Analysis of 2-axis pencil beam sonar microbathymetric measurements of mine burial at the Martha's Vineyard Coastal Observatory
Gotowka, Brendan Reed.
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The changing state of warfare has driven the US Navy's area of operations closer to shore into littoral coastal waters. Mine Warfare has been proven as an extremely effective means of battlespace control in these waters. Mines can be inexpensively mass produced and rapidly deployed over large areas. The most common type of mine in use is the bottom placed mine, an object with simple geometry that sits on the seafloor. These mines often exhibit scour induced burial below the seafloor, making detection through traditional mine hunting methods difficult or impossible, while the mines themselves remain lethal. The Office of Naval Research (ONR) has developed a computer model that predicts the extent of mine burial to aid mine hunting and mine clearing operations. Investigations under ONR's Mine Burial Program are presently being conducted to calibrate and validate this model. This thesis uses data from the deployment of an acoustically instrumented model mine near the Martha's Vineyard Coastal Observatory in part of a larger, 16 total object investigation. A 2-axis pencil beam sonar was deployed concurrently with the mine to obtain microbathymetric measurements of the scour pit development and the progression of mine burial. Data correction techniques to correct for beam pattern induced bathymetry errors and a transformed coordinate system are detailed within. An analysis of scour pit dimensions includes scour depth, area, and volume as well as a look into percent burial by depth as a characteristic measurement important for operational mine hunting. The progression of mine burial is related to the wave climate, unsteady flow hydrodynamic forcing, and bed-load transport. The analysis examines the relative roles of these mechanisms in the scour-infill-bury process.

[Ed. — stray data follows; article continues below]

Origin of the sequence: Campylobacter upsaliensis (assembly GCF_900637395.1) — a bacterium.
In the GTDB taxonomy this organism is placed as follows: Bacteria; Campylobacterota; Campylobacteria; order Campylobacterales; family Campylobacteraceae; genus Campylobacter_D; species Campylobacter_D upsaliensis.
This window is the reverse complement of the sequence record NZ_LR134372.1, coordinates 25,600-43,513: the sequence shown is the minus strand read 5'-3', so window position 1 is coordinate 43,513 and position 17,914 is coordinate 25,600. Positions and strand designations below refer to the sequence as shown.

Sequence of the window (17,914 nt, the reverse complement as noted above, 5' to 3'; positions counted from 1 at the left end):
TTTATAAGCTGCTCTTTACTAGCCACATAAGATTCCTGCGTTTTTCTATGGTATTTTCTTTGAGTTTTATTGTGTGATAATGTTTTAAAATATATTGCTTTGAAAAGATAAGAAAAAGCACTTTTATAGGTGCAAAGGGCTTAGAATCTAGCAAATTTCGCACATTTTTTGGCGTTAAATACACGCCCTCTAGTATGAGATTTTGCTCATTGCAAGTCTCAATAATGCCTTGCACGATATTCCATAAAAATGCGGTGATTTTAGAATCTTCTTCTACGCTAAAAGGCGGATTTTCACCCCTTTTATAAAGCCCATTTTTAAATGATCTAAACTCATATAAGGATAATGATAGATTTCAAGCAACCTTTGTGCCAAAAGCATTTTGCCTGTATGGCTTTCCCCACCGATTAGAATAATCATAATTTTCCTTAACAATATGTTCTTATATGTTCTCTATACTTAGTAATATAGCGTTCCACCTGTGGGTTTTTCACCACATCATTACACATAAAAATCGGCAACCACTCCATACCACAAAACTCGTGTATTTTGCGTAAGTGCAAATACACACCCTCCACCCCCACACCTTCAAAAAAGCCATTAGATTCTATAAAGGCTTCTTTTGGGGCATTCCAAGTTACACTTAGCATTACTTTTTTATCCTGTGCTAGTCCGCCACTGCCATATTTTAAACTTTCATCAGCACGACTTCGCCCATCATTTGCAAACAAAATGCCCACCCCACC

CIVINS (Civilian Institutions) Thesis documentApproved for public release, distribution unlimited
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